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Publication numberUS3615463 A
Publication typeGrant
Publication dateOct 26, 1971
Filing dateNov 19, 1968
Priority dateNov 19, 1968
Also published asDE1957788A1, DE1957788B2, US3598604, US3615464, US3615466
Publication numberUS 3615463 A, US 3615463A, US-A-3615463, US3615463 A, US3615463A
InventorsWilliam N Kuschell
Original AssigneeIbm
Export CitationBiBTeX, EndNote, RefMan
External Links: USPTO, USPTO Assignment, Espacenet
Process of producing an array of integrated circuits on semiconductor substrate
US 3615463 A
Abstract  available in
Images(4)
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Claims  available in
Description  (OCR text may contain errors)

United States Patent PROCESS OF PRODUCING AN ARRAY OF INTEGRATED CIRCUITS ON SEMICONDUCTOR SUBSTRATE 11 Claims, 5 Drawing Figs.

U.S. Cl. 96/36.2, 96/44, 1l7/5.5, 117/212, 29/574, 29/576, 29/577, 340/173 R Int. Cl G03c 5/04 Field of Search 96/36.2, 44;

Primary Examiner-Murray Katz Attorneys- Hanifin and Clark and Willis E. Higgins ABSTRACT: Mask matching in semiconductor manufacturing processes wherein a plurality of masks are used for different processing steps to expose photoresist in arrays of patterns for semiconductor circuits on a wafer may be accomplished very rapidly on a sequential step basis. This may be done by selecting a mask for one of the process steps, then selecting masks one step at a time for the remaining steps by comparing the defect pattern in masks for the step being selected with the defect pattern of the masks previously selected, then selecting the mask for the step which will add the fewest number of additional defective integrated circuits in the array.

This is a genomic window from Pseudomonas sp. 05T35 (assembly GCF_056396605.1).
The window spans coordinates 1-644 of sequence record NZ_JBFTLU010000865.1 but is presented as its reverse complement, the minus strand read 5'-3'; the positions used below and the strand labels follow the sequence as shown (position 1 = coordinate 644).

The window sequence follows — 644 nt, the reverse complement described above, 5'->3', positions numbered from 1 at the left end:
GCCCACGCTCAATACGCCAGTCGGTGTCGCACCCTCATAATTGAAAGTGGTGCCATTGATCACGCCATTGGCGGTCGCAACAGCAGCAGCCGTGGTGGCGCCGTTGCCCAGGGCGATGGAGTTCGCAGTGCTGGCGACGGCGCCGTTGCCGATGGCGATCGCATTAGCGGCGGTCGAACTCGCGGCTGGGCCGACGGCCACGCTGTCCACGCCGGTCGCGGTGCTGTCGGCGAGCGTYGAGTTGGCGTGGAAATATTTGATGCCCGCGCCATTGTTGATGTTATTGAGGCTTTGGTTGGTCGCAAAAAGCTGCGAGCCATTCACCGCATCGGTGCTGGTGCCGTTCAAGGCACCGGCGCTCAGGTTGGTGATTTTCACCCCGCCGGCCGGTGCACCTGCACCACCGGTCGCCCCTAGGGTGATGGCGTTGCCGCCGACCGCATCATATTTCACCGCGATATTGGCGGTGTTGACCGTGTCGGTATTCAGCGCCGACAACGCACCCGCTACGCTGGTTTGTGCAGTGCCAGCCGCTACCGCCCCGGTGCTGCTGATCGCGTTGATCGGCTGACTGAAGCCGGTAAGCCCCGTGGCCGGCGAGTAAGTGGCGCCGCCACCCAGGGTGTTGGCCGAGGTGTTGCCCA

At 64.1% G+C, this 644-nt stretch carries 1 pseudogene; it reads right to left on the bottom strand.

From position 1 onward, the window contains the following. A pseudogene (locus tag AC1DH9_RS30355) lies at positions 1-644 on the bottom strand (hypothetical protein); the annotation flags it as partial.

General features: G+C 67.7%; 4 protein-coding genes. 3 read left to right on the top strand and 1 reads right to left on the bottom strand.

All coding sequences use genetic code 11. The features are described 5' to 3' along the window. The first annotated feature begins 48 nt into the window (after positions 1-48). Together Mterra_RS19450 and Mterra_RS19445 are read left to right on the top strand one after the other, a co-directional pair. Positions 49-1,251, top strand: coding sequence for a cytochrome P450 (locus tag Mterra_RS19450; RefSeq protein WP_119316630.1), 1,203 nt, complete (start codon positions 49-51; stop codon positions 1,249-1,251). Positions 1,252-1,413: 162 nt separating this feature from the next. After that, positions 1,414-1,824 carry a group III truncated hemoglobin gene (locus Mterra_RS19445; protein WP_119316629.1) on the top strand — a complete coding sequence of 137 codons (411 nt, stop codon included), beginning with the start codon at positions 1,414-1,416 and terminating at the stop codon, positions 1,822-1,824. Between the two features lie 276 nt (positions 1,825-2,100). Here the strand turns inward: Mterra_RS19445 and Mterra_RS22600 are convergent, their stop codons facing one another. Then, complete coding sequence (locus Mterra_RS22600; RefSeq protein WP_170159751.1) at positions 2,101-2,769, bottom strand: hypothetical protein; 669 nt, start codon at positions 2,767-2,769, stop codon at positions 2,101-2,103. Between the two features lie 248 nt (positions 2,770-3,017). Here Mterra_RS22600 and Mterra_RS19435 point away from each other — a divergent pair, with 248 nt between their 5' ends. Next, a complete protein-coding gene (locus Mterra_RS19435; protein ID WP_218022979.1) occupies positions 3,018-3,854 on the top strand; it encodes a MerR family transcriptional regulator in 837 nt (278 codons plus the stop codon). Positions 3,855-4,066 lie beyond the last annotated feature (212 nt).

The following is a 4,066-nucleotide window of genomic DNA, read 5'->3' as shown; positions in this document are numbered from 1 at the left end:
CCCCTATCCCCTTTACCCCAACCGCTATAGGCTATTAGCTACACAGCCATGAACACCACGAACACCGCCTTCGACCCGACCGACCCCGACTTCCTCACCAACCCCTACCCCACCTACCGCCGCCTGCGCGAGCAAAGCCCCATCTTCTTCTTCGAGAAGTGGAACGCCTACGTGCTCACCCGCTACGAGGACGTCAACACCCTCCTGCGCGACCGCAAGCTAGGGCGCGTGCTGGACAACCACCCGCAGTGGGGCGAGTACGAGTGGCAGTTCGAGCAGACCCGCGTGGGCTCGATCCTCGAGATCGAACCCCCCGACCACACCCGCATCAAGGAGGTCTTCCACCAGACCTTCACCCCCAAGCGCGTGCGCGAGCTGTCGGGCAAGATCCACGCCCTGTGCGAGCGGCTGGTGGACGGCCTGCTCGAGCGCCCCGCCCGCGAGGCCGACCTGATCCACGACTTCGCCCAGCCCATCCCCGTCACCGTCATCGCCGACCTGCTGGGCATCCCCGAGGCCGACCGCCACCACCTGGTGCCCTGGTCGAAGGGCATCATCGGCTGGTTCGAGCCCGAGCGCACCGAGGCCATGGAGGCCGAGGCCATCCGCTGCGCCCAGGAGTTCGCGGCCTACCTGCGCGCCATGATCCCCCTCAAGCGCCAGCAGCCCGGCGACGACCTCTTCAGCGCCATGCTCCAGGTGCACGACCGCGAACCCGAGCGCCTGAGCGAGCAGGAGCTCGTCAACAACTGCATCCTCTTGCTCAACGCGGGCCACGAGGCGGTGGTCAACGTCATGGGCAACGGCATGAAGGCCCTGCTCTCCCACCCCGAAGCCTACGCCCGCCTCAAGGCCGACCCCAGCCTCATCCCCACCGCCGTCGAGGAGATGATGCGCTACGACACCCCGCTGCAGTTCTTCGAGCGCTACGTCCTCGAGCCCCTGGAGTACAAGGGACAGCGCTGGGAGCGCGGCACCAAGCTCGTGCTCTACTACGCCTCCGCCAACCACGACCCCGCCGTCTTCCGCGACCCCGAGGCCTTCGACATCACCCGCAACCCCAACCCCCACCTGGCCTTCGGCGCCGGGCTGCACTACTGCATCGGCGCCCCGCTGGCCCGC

PATENTEDIIET 26 Am SHEET 1 OF 4 FABRICATE MASKS IN PLURALITY OF LEVELS FOR MAKING ARRAY OF DEVICES ON SEMICONDUCTOR VIAFER DETERMINE LOCATION OF DEFECTS IN MASKS SELECT MASK FROM FIRST L E VEL FIG. I

SELECT I MASK FROM SECOND LEVEL TO GIVE MAXIMUM 0F DEFECT FREE DEVICES VIITH SELECTED FIRST LEVEL MASK COMPARE DEFECT LOCATIONS IN MASKS FROM THIRD LEVEL WITH COMPOSITE DEFECT PATTERN OF SELECTED FIRST AND SECOND LEVEL MASKS SELECT MASK FROM THIRD LEVEL TO GIVE MAXIMUM OF DEFECT FREE DEVICES VIITH SELECTED FIRST AND SECOND LEVEL MASKS cARRv I our MASKING OPERATIONS TO MAKE ARRAY or SEMICONDUCTOR DEVICES usmc SELECTED COMBINATION or MASKS IN v/ :N'l ()R. VIILLIAM N. KUSCHEL I HEW Z ATTORNEY PATENTEDUCT 26 I97! sum 2 or 4 m M N J D A r I b c FMIIL w M TIIIJM A- r r T I A Fl IL W f .M W. MN W =1; 52 mm& C E2 mmmw J B C A D A A M M MASK MASK MASKS. MASK MASKS MASK 4 DEFECTS PATENTEDum 26 mm 3, 6 1 5,463 sum 3 0F 4 FIG.4

PATENTEDHCT 26 I97! SHEET b BF 4 F G. 5 sum .5. NAsA 62 T- n v L n I V T T T can NTTN NAsN ExPosE & ETcN PATTERN PHOTORESTST oEvELoP A DIFFUSE I sEl EcT 32 NA'sN L E L 48 4s f V V T T T (mom son NTTN NAsN,ExPosE & ETcN PATTERN PHOTORESIST DEVELOP & DTFFUSE 1 SELECT 33 48 TE A A j T A r f r r V7 V V T T T T 0mm coAT NTTN NAsN,ExPosE a ETCH PATTERN PHOTORESTST DEVELOP & mTEusE .D. NAsN SELECT 0X|D|ZE COAT WITH MASK,EXPOSE& ETCH PATTERN PHOTORESIST DEVELOP & DTFFUSE PROCESS OF PRODUCING AN ARRAY OF INTEGRATED v CIRCUITS ON SEMICONDUCTOR SUBSTRATE FIELD OF THE INVENTION This invention relates to processes for producing integrated circuits, and to similar processes wherein an array of patterns is produced by a plurality of processing steps on a substrate.

More particularly, it relates to an improved method of matching masks for reducing the number of defective integrated circuits or patterns in arrays produced by such processes.